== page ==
She is called Matilda - but a pedigree puppy could have been called Matt as she was born a hermaphrodite.

There is a one in three million chance of a hermaphrodite animal being born, so 11-week-old English bull terrier Matilda amazed vets and staff at Happy Endings Rescue in Faversham in Kent.

The puppy, born with both male and female reproductive organs, was taken in by the charity in the belief that with straightforward treatment to her deformed hind leg she could live a normal life and be re-homed.

Happy Endings Rescue is now struggling to meet the costs of helping Matilda and her more complicated condition.

She had an operation to remove ovaries, testicles and her deformed leg, according to Chris Johns from the charity.

He said it was deemed easier to make her a female, and added that a "bizarre" growth, which might have been a penis, was removed, along with what seemed to be a second vagina.

Mr Johns said: "We regularly see pedigree puppies discarded by breeders for being 'imperfect' and didn't think Matilda was any different. In fact, she is such a little character we knew straight away we had to help her.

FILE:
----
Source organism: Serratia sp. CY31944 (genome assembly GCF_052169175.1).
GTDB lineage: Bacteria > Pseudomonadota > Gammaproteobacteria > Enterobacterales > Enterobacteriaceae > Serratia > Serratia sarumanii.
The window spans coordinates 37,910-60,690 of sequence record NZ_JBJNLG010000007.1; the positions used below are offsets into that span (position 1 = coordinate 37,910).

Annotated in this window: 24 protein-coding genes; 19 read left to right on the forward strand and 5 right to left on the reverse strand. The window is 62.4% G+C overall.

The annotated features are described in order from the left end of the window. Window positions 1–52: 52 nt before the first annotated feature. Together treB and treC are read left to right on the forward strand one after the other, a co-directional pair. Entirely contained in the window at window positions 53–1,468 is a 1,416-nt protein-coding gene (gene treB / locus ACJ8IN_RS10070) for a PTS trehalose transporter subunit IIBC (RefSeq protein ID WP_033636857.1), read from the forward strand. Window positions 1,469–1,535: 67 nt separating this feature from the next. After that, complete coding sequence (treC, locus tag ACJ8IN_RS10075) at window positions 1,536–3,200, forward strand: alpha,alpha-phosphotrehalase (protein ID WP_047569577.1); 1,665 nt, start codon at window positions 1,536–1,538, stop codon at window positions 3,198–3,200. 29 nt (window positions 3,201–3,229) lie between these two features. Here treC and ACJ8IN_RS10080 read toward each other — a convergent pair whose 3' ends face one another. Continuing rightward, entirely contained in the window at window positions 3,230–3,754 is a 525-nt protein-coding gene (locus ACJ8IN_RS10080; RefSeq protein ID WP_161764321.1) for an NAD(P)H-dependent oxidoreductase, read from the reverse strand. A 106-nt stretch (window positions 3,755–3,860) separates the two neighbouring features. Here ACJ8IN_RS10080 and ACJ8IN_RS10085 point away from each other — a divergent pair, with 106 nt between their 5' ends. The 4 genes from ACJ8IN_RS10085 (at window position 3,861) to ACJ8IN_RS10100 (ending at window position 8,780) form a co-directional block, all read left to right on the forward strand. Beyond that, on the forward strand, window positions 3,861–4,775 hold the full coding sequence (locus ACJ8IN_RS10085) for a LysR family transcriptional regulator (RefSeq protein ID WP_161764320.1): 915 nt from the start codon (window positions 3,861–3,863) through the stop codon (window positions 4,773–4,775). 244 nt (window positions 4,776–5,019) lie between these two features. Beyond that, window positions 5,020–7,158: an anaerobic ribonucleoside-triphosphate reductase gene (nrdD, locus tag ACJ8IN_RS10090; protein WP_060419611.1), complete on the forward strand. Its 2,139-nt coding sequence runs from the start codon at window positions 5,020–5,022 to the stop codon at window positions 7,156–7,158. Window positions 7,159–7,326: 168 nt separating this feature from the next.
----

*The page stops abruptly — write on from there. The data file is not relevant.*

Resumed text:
"That's what makes it all the more heartbreaking now that we are struggling to meet the costs of more complex surgery."

He added: "To watch she is a normal, lively puppy - running around jumping and playing. She loves being cuddled and held, she's utterly adorable."

The cost of giving Matilda the life-changing medical care she now needs is continuing to rise, and Mr Johns said: "Vets initially thought it would cost £2,000 to operate on Matilda and remove all of her additional organs - but this is now steadily increasing."

He said he thinks £3,000 is a more likely figure, and the charity is holding auctions and collections in a bid to raise the cash.

Terry Kemp who runs the charity with Mr Johns said: "We have had some wonderful donations and support and we are so incredibly grateful.

"However we need to keep fundraising if we are to make sure Matilda can grow up to be a happy, healthy little lady."

To donate to the fund, see the charity's website or phone 01795 530371.